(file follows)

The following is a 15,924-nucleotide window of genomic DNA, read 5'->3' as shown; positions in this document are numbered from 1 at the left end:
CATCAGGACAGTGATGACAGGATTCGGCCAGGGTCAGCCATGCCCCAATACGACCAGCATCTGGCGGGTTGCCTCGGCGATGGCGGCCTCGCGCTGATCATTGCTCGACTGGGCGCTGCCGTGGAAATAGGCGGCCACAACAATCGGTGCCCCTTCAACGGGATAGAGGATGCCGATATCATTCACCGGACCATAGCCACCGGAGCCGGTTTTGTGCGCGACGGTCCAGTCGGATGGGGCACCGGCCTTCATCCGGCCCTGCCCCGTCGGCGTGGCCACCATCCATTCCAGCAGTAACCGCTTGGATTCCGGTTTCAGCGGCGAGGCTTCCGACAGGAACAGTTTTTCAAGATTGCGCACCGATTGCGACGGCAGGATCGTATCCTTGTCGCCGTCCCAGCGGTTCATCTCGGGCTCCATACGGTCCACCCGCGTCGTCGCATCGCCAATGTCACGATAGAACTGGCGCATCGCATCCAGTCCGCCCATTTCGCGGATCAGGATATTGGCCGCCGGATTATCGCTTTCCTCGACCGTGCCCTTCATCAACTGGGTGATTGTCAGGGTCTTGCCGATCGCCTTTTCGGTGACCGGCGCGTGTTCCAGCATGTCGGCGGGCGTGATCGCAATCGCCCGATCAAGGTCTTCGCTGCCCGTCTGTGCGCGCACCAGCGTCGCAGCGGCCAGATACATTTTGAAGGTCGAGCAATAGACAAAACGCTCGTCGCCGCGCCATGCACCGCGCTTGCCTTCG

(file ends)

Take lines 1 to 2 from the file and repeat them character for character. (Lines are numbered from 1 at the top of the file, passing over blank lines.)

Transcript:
The following is a 15,924-nucleotide window of genomic DNA, read 5'->3' as shown; positions in this document are numbered from 1 at the left end:
CATCAGGACAGTGATGACAGGATTCGGCCAGGGTCAGCCATGCCCCAATACGACCAGCATCTGGCGGGTTGCCTCGGCGATGGCGGCCTCGCGCTGATCATTGCTCGACTGGGCGCTGCCGTGGAAATAGGCGGCCACAACAATCGGTGCCCCTTCAACGGGATAGAGGATGCCGATATCATTCACCGGACCATAGCCACCGGAGCCGGTTTTGTGCGCGACGGTCCAGTCGGATGGGGCACCGGCCTTCATCCGGCCCTGCCCCGTCGGCGTGGCCACCATCCATTCCAGCAGTAACCGCTTGGATTCCGGTTTCAGCGGCGAGGCTTCCGACAGGAACAGTTTTTCAAGATTGCGCACCGATTGCGACGGCAGGATCGTATCCTTGTCGCCGTCCCAGCGGTTCATCTCGGGCTCCATACGGTCCACCCGCGTCGTCGCATCGCCAATGTCACGATAGAACTGGCGCATCGCATCCAGTCCGCCCATTTCGCGGATCAGGATATTGGCCGCCGGATTATCGCTTTCCTCGACCGTGCCCTTCATCAACTGGGTGATTGTCAGGGTCTTGCCGATCGCCTTTTCGGTGACCGGCGCGTGTTCCAGCATGTCGGCGGGCGTGATCGCAATCGCCCGATCAAGGTCTTCGCTGCCCGTCTGTGCGCGCACCAGCGTCGCAGCGGCCAGATACATTTTGAAGGTCGAGCAATAGACAAAACGCTCGTCGCCGCGCCATGCACCGCGCTTGCCTTCG